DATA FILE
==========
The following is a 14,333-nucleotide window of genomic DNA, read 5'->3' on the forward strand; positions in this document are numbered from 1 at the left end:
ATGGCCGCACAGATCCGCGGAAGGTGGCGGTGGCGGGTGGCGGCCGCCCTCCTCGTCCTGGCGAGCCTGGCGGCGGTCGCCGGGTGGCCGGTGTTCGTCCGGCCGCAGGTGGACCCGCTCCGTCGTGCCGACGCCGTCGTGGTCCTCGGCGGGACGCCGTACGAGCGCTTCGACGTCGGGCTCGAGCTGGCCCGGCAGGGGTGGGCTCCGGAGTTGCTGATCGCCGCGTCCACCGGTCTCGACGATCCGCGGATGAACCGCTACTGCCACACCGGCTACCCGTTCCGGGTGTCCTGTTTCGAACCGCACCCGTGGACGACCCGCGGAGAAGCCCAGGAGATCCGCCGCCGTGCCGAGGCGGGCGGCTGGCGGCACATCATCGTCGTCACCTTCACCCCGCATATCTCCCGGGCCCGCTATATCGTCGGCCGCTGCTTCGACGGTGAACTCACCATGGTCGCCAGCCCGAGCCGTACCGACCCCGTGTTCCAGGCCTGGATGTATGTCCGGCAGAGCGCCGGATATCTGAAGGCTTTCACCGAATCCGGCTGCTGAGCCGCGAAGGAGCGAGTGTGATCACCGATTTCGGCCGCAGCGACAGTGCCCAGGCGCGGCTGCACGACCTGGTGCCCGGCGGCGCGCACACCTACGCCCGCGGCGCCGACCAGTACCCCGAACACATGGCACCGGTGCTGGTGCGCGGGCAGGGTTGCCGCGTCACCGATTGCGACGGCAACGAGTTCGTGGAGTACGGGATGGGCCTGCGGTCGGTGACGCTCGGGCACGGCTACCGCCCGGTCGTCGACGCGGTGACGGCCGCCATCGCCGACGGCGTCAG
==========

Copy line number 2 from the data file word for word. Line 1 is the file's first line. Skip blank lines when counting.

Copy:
ATGGCCGCACAGATCCGCGGAAGGTGGCGGTGGCGGGTGGCGGCCGCCCTCCTCGTCCTGGCGAGCCTGGCGGCGGTCGCCGGGTGGCCGGTGTTCGTCCGGCCGCAGGTGGACCCGCTCCGTCGTGCCGACGCCGTCGTGGTCCTCGGCGGGACGCCGTACGAGCGCTTCGACGTCGGGCTCGAGCTGGCCCGGCAGGGGTGGGCTCCGGAGTTGCTGATCGCCGCGTCCACCGGTCTCGACGATCCGCGGATGAACCGCTACTGCCACACCGGCTACCCGTTCCGGGTGTCCTGTTTCGAACCGCACCCGTGGACGACCCGCGGAGAAGCCCAGGAGATCCGCCGCCGTGCCGAGGCGGGCGGCTGGCGGCACATCATCGTCGTCACCTTCACCCCGCATATCTCCCGGGCCCGCTATATCGTCGGCCGCTGCTTCGACGGTGAACTCACCATGGTCGCCAGCCCGAGCCGTACCGACCCCGTGTTCCAGGCCTGGATGTATGTCCGGCAGAGCGCCGGATATCTGAAGGCTTTCACCGAATCCGGCTGCTGAGCCGCGAAGGAGCGAGTGTGATCACCGATTTCGGCCGCAGCGACAGTGCCCAGGCGCGGCTGCACGACCTGGTGCCCGGCGGCGCGCACACCTACGCCCGCGGCGCCGACCAGTACCCCGAACACATGGCACCGGTGCTGGTGCGCGGGCAGGGTTGCCGCGTCACCGATTGCGACGGCAACGAGTTCGTGGAGTACGGGATGGGCCTGCGGTCGGTGACGCTCGGGCACGGCTACCGCCCGGTCGTCGACGCGGTGACGGCCGCCATCGCCGACGGCGTCAG